Well I guess my science education hasn't been as good as I thought; last Thursday it was reviled that a bacteria had been evolved in a lab that swaps arsenic for phosphorus. The media is hailing the as rewriting the building blocks of life as we know it. I feel like I should have learned how essential the building blocks of life are, unless it turns out they're not really that essential.
First off, on Wednesday morning I read that NASA was going to have a press release about alien life. So I was hoping for so news from deep space, not from earth. This bacteria not extraterrestrial at all!
The building blocks of life are considered to be oxygen, carbon, hydrogen, nitrogen, sulfur, and phosphorus. My question lies with anaerobic organisms. What role does oxygen play for them? Bacteria have been discovered that use arsenic instead of oxygen (though this is a very different process than replacing phosphorus with arsenic; phosphorus is a key component in the structure of DNA). So is oxygen considered a building block for anaerobic organisms? My intro-level biology course has me believing it isn't. Also, a google search of oxygen and anaerobic bacteria turns up mostly results of anaerobic bacteria not needing oxygen at all (but little is mentioned on if and how oxygen in any of its forms plays a role in their structure).
To anaerobes, oxygen gas can be lethal. However, oxygen is also a key part of water (H20), and anaerobic organisms can live in it. The bacteria were originally found in a lake before being artificially introduced into a phosphorus free environment and forced to die or survive on arsenic. The individual bacteria grew larger, and more hollow. I find the increase in size unsurprising, since arsenic has a larger radius than phosphorus.
Let's consult our periodic tables. Phosphorus and arsenic are Group V elements (as is nitrogen), so they are similar in structure, but arsenic is bigger than nitrogen or phosphorus. Interestingly all the building blocks are non-metals while arsenic is a metalloid, that's about the most interesting thing that I've gathered from this.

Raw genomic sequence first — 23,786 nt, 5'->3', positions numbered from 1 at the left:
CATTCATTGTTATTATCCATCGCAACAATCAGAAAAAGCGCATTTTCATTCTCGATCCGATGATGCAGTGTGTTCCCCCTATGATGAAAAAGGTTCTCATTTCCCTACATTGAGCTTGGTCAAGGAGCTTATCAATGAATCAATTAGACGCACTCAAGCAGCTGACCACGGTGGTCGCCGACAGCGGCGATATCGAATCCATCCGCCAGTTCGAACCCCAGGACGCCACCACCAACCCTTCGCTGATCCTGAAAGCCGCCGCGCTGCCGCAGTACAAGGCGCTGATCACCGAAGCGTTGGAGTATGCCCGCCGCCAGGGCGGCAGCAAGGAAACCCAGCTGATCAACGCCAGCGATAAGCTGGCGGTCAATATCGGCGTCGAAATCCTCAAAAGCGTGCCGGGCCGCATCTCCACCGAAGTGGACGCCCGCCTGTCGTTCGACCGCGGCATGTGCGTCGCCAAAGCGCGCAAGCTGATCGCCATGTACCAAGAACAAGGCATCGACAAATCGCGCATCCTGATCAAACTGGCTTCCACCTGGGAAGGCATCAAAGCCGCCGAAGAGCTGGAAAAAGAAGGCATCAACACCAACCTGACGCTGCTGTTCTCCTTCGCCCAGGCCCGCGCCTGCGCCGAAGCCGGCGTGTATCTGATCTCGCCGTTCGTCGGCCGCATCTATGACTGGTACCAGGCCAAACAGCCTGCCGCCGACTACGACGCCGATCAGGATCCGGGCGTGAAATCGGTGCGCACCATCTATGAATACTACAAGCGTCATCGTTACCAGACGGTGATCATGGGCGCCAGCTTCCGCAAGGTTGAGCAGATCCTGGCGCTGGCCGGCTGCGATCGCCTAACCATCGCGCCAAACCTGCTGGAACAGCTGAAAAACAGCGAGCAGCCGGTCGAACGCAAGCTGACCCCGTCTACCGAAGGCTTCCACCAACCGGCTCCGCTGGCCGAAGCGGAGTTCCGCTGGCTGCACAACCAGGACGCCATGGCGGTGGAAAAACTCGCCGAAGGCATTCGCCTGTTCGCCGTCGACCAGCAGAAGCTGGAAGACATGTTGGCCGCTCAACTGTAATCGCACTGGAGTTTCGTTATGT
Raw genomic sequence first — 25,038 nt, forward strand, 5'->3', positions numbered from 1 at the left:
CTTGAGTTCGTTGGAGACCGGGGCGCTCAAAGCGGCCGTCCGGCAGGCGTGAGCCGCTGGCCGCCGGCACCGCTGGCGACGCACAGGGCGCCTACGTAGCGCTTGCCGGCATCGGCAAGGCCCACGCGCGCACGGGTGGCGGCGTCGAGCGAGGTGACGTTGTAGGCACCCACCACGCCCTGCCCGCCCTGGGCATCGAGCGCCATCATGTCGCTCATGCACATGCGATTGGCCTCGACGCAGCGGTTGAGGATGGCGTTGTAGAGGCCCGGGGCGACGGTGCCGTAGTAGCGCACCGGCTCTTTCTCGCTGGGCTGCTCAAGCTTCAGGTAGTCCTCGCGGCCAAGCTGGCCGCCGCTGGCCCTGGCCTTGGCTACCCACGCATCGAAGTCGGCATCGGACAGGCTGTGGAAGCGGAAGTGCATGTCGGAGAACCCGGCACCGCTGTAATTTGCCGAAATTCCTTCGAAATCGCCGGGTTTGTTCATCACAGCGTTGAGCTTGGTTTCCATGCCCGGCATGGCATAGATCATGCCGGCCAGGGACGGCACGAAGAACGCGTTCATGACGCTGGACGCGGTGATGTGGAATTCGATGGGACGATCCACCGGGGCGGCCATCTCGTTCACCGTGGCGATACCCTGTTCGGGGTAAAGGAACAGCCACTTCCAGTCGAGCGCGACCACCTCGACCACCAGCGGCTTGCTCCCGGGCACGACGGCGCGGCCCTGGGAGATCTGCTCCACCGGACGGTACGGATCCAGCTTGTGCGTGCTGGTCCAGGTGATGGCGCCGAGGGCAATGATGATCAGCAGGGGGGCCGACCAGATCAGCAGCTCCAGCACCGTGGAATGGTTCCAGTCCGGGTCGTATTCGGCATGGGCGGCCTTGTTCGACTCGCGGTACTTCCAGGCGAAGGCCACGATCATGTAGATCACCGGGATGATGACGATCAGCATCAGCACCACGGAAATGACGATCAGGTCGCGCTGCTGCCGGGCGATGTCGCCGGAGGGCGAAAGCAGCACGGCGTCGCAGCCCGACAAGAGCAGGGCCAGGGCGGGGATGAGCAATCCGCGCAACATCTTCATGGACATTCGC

Come on NASA, this is not alien life. This is some bacteria artificially induced into using arsenic. Bring me some silicon based lifeforms and then we'll talk.
We are too narrow in our idea of what life can be. Research in the past has been aimed at looking for environments similar to earth (hence looking for those building blocks) on other planets. But should we really be expecting extraterrestrial life to have evolved along the same path that life here has? Sure, all Earth life is built on DNA, but that isn't the universal code it's portrayed as (it's not even totally consistent in all discovered life). Can we expand our imaginations beyond looking for DNA based organisms? If our origin of life turns out to be earth based, the chances of other planets having an identical path of evolution is infinitely small. With research like this we're already showing that life isn't as strictly controlled as once believed. Will we even recognize extraterrestrial life if/when we find it? My expectation is that on the minute chance that any alien life is ever discovered in my lifetime (and I'm giving myself at about 60 more years) that it won't look like anything we know or could have imagined possible on earth.
Links to articles on arsenic swapping bacteria
The Daily Telegraph (on life before an oxygenated atmosphere)